In the Lesser Antilles, scientists have discovered the worldʼs largest bacterium

Oleg Panfilovych

In the Lesser Antilles, scientists have discovered the largest bacterium known to science. It is so large that it can be seen with the naked eye.

This was reported by CNN.

Thiomargarita magnifica has an average length of more than 9,000 micrometers, which is almost 1 centimeter. The cells of most bacterial species are about 2 micrometers long, although larger ones can reach 750 micrometers.

According to study co-author Jean-Marie Woland, a marine biologist and scientist at the California Laboratory for Complex Systems Research, Thiomargarita magnifica can grow up to 2 centimeters in length.

"To understand how gigantic it is for a bacterium is the same as finding a man taller than Mount Everest," he told CNN. According to the study, Thiomargarita magnifica was first detected as a thin white thread on the surface of the leaves of a mangrove tree that grows in shallow tropical marine mangroves in Guadeloupe.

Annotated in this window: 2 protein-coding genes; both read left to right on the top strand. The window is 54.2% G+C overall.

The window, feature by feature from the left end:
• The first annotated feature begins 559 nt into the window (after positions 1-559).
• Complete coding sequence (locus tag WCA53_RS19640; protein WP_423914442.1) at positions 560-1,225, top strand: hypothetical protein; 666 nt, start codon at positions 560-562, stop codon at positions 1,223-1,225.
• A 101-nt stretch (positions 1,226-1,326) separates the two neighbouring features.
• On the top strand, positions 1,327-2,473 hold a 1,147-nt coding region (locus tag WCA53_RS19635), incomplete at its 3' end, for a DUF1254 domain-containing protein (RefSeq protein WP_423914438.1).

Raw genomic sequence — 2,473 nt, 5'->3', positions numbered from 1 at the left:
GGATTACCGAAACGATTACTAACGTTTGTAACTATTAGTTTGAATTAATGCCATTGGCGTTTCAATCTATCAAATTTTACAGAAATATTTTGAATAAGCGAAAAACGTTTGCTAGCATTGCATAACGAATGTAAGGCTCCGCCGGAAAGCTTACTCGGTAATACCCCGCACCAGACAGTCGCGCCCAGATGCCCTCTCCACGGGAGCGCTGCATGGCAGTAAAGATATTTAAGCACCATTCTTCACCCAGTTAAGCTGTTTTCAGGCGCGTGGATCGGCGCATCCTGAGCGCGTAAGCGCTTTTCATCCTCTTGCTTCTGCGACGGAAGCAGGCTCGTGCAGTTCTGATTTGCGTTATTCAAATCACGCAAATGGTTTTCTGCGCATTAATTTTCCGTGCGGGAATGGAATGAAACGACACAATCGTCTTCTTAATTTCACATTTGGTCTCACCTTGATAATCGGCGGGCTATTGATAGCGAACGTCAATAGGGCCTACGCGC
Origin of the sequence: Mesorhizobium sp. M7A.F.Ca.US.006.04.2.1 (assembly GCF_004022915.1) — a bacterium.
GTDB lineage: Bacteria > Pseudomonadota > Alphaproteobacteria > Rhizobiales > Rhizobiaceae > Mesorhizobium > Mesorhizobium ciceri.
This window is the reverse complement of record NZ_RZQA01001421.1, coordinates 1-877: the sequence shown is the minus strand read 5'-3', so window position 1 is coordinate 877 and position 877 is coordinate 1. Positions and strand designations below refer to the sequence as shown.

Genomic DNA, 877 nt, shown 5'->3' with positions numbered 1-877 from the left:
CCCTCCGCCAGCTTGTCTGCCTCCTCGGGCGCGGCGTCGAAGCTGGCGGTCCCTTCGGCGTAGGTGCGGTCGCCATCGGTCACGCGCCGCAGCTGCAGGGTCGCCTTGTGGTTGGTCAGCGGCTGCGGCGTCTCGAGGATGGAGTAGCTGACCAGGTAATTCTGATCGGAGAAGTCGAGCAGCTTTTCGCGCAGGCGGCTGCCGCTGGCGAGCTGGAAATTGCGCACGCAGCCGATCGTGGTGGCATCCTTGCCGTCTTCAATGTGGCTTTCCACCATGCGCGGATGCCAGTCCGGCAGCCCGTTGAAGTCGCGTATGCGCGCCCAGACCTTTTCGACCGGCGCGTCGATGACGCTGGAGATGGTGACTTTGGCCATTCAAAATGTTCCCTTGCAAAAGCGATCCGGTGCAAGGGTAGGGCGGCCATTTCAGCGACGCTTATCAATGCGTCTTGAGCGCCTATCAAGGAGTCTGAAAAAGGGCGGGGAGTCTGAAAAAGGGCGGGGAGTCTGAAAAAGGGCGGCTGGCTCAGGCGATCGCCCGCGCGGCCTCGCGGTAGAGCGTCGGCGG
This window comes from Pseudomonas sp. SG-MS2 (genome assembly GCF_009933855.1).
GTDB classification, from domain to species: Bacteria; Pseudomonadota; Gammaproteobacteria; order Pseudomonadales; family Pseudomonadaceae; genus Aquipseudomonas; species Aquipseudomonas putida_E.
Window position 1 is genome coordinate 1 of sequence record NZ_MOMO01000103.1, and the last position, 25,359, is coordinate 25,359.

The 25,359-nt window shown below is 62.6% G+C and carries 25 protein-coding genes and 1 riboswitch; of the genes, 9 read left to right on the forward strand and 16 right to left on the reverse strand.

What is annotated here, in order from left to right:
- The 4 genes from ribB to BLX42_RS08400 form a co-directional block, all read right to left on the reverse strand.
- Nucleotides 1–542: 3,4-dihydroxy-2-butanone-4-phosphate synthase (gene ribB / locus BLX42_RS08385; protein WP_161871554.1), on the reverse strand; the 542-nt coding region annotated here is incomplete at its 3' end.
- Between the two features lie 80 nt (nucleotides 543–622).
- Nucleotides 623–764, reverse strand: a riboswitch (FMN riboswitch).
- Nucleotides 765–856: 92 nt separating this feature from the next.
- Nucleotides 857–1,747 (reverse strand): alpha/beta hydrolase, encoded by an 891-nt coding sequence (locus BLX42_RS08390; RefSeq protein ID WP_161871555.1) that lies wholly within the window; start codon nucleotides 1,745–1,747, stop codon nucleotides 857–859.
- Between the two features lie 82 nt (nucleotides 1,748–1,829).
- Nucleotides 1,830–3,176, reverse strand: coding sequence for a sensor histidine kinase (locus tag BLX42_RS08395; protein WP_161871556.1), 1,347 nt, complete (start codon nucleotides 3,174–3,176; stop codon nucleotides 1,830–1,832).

Tanya Woik, a senior researcher at the Lawrence Berkeley National Laboratory in California, believes it is likely that giant bacteria may be found in other mangroves around the world.

"Iʼm always amazed at how little we know about the microbial world," she said, adding that "itʼs still a black box". "Prejudice about the size of the virus has prevented the discovery of giant viruses for more than a century. The discovery of Thiomargarita magnifica shows that larger and more complex bacteria can hide from us,” she added.